A very distinctive and briefly popular singer in the mid-1950’s who rejuvenated instrumentalist Sonny Thompson’s stagnant career while earning herself a few hits along the way.

Lula Reed was born Lula McClelland in 1926 and grew up in Ohio where she studied voice under the tutelage of gospel star Professor Howard Boggs. With her mousy high-pitched voice she won a contest in 1951 to sing with pianist Sonny Thompson who after a series of huge instrumental rock hits in 1948 had lost the commercial touch as tastes changed. Though the quality of his output rebounded from a fallow period spanning 1949-50 once he signed with King Records and began working with producer Henry Glover, he was still looking for a way to reconnect with a public that had turned away from instrumentals.

After trying out a few male singers with no change in his commercial fortunes he settled on the 25 year old Reed who at her first session with him in December 1951 cut a lasting hit, “I’ll Drown In My Tears”. Another hit quickly followed and while her ensuing records didn’t make the national charts, they did sell very well and a few singles have remained key tracks from the mid-1950’s rock scene.

At the same time she recorded some gospel sides and may – or may not – have married Thompson somewhere along the way. The news of these nuptials was printed in Jet magazine which was notorious for publishing unfounded press agent rumors designed to heighten interest in an artist.

Regardless of their personal relationship, the two did remain affiliated with one another professionally when leaving King Records in 1958 to record for the Chess subsidiary Argo before returning to the King fold on Federal Records where Thompson took charge of blues guitarist Freddie King’s output, writing and producing for him, while occasionally Reed sang on his material.

In 1962 Reed was signed to Ray Charles’ Tangerine label, perhaps as a thank you for providing him with one of his all-time greatest records when he covered her first hit, retitling it “Drown in My Own Tears”. Her final release came in 1967 and afterwards stayed out of the public eye, reputedly returning to the church and rebuffing interview requests, though others say she remained proud of her secular career.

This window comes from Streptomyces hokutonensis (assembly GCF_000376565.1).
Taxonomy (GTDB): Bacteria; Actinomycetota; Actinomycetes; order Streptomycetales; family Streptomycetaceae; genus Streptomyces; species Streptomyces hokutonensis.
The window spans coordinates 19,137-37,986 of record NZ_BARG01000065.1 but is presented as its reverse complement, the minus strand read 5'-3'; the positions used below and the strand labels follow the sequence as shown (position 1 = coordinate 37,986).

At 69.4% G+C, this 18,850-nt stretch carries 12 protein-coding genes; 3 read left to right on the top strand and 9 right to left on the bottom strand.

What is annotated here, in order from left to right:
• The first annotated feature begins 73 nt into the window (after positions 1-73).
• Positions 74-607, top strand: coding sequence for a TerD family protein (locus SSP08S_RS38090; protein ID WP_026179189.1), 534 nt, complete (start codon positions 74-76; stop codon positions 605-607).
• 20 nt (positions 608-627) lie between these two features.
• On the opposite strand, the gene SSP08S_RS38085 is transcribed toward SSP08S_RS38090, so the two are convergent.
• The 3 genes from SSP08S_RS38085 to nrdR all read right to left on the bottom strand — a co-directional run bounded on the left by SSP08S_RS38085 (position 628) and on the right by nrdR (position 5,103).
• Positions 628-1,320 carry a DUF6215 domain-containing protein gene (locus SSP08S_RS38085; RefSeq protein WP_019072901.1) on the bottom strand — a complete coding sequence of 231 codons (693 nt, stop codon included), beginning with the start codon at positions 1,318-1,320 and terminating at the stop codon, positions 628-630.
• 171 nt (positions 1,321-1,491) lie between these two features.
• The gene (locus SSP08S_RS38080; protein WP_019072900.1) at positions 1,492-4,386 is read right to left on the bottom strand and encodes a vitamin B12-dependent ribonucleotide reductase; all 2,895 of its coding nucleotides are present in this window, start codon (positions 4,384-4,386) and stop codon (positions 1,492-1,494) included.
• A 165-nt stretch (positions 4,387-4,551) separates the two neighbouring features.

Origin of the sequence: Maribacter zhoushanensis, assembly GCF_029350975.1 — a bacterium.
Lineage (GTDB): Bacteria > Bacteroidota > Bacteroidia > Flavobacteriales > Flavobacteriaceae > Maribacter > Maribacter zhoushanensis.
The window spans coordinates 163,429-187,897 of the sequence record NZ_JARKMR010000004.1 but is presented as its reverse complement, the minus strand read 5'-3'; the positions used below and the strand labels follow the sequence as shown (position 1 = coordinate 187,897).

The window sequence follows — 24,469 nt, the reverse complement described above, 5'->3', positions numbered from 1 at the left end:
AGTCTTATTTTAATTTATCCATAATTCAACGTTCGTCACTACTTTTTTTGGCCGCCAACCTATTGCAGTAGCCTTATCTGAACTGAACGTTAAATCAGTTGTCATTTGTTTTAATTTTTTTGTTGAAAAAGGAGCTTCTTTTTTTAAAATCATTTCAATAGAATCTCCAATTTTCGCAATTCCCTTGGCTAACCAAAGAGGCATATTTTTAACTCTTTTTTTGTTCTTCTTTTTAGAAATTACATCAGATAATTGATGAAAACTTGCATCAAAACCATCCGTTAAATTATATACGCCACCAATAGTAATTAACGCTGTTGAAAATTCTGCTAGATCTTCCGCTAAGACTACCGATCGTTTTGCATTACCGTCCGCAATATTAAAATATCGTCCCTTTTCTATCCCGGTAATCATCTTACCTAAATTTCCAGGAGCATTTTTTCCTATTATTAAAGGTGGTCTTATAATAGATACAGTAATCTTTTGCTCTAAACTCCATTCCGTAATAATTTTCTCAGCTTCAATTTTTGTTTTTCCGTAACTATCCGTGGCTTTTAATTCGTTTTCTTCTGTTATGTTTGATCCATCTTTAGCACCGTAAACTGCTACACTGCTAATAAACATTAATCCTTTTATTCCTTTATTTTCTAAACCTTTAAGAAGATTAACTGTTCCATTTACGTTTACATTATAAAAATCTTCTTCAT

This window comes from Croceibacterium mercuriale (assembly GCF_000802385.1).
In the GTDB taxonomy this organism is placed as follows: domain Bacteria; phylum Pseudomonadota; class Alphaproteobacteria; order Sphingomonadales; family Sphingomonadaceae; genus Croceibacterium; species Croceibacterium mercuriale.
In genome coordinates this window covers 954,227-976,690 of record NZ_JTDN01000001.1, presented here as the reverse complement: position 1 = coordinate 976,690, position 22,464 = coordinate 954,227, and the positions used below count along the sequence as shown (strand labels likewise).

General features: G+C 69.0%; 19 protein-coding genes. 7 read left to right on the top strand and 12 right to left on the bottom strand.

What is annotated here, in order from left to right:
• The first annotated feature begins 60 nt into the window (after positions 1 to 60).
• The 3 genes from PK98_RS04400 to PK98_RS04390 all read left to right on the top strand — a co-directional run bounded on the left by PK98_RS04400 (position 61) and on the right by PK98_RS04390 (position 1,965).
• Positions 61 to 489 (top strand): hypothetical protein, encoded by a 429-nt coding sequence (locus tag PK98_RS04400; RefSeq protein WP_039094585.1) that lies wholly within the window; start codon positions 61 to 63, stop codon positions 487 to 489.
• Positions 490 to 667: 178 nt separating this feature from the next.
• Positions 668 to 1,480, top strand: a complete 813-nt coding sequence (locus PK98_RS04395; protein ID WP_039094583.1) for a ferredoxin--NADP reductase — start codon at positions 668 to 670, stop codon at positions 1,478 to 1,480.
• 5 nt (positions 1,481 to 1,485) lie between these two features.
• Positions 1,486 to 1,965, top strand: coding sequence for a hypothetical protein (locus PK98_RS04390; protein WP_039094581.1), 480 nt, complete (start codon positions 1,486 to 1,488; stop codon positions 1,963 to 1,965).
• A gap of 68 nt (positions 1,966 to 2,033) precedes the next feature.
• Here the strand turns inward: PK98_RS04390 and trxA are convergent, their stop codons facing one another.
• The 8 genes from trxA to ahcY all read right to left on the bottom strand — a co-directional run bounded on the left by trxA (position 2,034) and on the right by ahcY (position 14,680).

Reed passed away in 2008 at the age 82, though never a huge star she was a consistently successful singer whose unique voice and sly quirky delivery was instantly identifiable to fans of the era.

LULA REED DISCOGRAPHY (Records Reviewed To Date On Spontaneous Lunacy):

(King 4527; April, 1952)
A sterling debut by Reed whose unique voice pours on the emotion of a song that is an instant classic, buttressed by Sonny Thompson’s band that cushions the high-pitched vocals with a discreet arrangement playing the gently swaying melody to perfection. (8)

(King 4541; June, 1952)
Her second hit in two attempts shows Reed’s unusual appeal as her high-pitched voice and choppy delivery are the cherry on top of a tight arrangement in a well-written song that allows her to grapple with the character’s emotions in a realistic and insightful way. (7)

(King 4578; November, 1952)
Whether the formula is wearing thin or the fact she gets her first solo credit which confused fans used to seeing Sonny Thompson’s name on the label, Reed’s commercial winning streak ends with a fair effort that lacks the spark of her last two outings. (5)

(King 4578; November, 1952)
An ill-advised cover attempt of Chuck Willis’s hit, a song that may well be suited to Reed conceptually, but the original was so perfect that to distance herself from it she has to tweak it in ways that accentuate her technical weaknesses too much. (2)